var name = "" + template_site.getName() + "-" + student_unique_id .toLowerCase() ;

  var title = name ;
  var summary = "Deadline 21st, December 2012" ;
  // See the warning in https://developers.google.com/apps-script/class_sitesapp about site creation speed
  var site = SitesApp.copySite(domain, name, title, summary, template_site);
  var sites_url = site.getUrl();
  return sites_url ;
}

function create_sites(){

  var ss = SpreadsheetApp.getActiveSpreadsheet();
  var sheet = ss.getSheetByName("students");
 
  var result = Browser.inputBox("Which Site is the template Site?", "project-template", Browser.Buttons.OK_CANCEL );
  if (result == "cancel"){
    //Browser.msgBox("CANCEL: " + result)
        }
   else{
     
     var range = ss.getDataRange().getValues();
     var students = rangeToObjects(range);
     var template_site_name = result
     
     try{
           
           for(var i = 0; i < students.length; i++){
             var student = students[i];          
             var site_name = template_site_name +"-" + student.uniquereference.toLowerCase();
             var domain = "york.ac.uk" ;
           
             var sites_url = create_a_site(template_site_name, student.uniquereference.toLowerCase() ); //Alter the values
             students[i].sites_url = sites_url;

             var x = i+2
             var cellnum = x.toString().replace("0", "");
             
             //Browser.msgBox(x);
             Logger.log( cellnum );

             var values = new Array();
             values[0] = sites_url
             var cellname = "D" + cellnum;
             var range = sheet.getRange( cellname )
             
             range.setValue( sites_url );
             
     }      
         
     }catch(e){
     Logger.log( e.message );
   }
     // Now write the URLs back to the spreadsheet. Or not.
     
   }
}

function add_students_to_sites(){
  //Browser.msgBox("Add Students To Sites!")
 
  var ss = SpreadsheetApp.getActiveSpreadsheet();
  var sheet = ss.getSheetByName("students");
  var range = ss.getDataRange().getValues();
  var students = rangeToObjects(range);
 
  for(var i = 0; i < students.length; i++){
    student = students[i];
    var url = student.siteurl;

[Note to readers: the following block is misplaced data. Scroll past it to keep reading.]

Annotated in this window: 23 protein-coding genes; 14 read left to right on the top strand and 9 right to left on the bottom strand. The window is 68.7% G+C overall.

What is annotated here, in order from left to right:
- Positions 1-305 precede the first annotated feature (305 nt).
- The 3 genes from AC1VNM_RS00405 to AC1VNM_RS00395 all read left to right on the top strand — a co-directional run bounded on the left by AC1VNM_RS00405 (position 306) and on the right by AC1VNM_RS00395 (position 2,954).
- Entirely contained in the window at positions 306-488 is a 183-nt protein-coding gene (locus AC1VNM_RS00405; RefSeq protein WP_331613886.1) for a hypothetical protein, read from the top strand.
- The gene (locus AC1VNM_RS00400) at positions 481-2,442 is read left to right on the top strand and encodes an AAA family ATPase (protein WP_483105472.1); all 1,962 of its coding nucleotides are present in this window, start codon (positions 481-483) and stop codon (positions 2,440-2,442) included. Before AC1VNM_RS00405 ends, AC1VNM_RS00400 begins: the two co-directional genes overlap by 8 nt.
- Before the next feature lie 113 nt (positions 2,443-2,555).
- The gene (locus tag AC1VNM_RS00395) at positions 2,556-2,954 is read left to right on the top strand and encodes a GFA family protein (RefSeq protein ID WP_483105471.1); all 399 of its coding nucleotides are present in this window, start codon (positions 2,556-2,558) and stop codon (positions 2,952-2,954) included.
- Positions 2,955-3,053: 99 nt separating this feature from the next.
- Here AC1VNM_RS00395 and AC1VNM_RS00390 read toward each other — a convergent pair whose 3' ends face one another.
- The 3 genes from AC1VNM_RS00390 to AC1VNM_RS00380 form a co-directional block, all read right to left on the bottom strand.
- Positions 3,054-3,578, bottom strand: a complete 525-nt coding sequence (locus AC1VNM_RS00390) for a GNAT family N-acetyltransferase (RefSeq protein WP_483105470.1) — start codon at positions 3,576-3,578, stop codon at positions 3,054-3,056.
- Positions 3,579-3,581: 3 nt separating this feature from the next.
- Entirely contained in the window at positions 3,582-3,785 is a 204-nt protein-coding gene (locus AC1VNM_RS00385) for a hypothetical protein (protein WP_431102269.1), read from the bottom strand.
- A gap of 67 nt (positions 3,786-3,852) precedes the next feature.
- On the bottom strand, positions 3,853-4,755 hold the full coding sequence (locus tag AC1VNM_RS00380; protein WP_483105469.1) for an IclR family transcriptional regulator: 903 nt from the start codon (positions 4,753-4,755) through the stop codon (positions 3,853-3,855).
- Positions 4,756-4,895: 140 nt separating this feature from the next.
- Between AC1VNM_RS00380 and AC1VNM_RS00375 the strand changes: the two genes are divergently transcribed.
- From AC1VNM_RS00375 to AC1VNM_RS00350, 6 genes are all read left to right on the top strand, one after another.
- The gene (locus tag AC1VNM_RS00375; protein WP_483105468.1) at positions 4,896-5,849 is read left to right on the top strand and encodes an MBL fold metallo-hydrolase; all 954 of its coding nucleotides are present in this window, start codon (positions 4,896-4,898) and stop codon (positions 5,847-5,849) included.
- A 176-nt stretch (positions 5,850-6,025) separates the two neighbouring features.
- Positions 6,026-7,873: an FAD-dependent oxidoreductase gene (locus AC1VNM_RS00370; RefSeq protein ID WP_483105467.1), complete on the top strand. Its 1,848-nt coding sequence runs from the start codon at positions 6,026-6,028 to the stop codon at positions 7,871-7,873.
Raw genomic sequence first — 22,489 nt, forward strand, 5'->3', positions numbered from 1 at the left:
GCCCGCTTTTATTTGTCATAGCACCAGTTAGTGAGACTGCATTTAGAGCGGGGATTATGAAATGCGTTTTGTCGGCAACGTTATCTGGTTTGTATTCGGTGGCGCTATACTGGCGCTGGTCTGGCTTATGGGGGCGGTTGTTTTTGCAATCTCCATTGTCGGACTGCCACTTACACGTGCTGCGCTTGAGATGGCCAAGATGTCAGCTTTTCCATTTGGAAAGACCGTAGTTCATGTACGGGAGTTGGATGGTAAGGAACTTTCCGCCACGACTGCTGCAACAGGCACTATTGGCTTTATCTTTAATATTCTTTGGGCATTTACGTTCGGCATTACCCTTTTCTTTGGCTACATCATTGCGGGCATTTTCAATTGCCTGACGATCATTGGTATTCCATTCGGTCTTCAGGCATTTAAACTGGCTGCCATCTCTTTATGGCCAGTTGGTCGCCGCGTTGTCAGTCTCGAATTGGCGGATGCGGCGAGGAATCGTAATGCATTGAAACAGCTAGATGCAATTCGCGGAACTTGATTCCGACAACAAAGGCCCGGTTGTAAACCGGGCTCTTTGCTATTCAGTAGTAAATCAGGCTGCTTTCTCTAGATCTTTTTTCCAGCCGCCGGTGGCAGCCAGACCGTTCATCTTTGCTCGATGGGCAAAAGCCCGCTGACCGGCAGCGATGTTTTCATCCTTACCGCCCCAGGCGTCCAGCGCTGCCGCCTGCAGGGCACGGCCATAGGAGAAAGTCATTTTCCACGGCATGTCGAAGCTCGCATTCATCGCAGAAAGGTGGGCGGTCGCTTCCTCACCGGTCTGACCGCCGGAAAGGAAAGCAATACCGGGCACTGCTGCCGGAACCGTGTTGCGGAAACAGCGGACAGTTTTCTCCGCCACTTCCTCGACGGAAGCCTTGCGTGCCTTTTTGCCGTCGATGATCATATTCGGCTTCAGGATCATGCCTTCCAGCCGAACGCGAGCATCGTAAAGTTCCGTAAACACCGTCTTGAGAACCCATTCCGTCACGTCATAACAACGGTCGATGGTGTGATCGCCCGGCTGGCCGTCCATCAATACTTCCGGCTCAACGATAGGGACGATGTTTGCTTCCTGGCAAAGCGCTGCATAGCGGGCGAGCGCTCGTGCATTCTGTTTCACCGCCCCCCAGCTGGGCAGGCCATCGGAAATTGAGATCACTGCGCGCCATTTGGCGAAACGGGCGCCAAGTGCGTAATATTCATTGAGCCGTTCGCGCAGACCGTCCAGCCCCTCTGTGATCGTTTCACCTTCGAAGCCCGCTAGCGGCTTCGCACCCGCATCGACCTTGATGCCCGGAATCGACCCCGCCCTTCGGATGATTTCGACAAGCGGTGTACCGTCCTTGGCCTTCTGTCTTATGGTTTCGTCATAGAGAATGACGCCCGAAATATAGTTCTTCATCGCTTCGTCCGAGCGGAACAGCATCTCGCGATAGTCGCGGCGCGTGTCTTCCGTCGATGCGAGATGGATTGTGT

var email = student.email;
    var examiner = student.examiner;
    var site = SitesApp.getSiteByUrl(url);
    site.addEditor(email);
    site.addViewer(examiner);

   
  }
  Browser.msgBox("Added students to sites")
}





function test_create_a_site(){
 var x = create_a_site("project-template",  "Y63326039"  );
 Logger.log( "Done! " + x );
 //Browser.msgBox(x)
}

function add_people( site_name, student_email, examiner_email ) {
  var domain = "york.ac.uk" ;
  var site = SitesApp.getSite(domain, site_name );
  site.addEditor( student_email ).addViewer(examiner_email);
  the_url = site.getUrl();
 
  //email a link to the student
  /*MailApp.sendEmail(student_email,
                    "Your Philosophy Homework Site",
                    "A Google Site has been created for you to fill in. \n\n " +
                     the_url + "\n\n",                  
                    {name:"Philosophy Course"});*/
 

  Logger.log("Done!");
 
}

function notify_examiners ( ){
  // email a link to the examiner
  // https://developers.google.com/apps-script/class_mailapp
 
  var ss = SpreadsheetApp.getActiveSpreadsheet();
  var sheet = ss.getSheetByName("students");
  var range = ss.getDataRange().getValues();
  var students = rangeToObjects(range);
 
  for(var i = 0; i < students.length; i++){
    student = students[i];
    var url = student.siteurl;
    var email = student.email;
    var examiner = student.examiner;
    var site = SitesApp.getSiteByUrl(url);
   
    MailApp.sendEmail(examiner,
                      "TEST: A Philosophy Homework Site To Mark",
                      "A Google Site has been created for you to mark. \n\n " +
                     url + "\n\n",                    
                    {name:"Philosophy Course"});
    //At this point we might want to record that the mail has been sent...
     
  }
 
  Browser.msgBox("Done!");
}
 

Conclusions

There are still a few bugs to iron out. It really doesn't like creating a site if a site already exists with that name, and I've found that deleteSite() never runs smoothly.

The next step is maybe to add some UI to select which site you want to use as a template. And of course to start making it a bit more robust. Ahem.

I'm actually quite surprised that this was easier to achieve in AppScript than it was in Python... probably...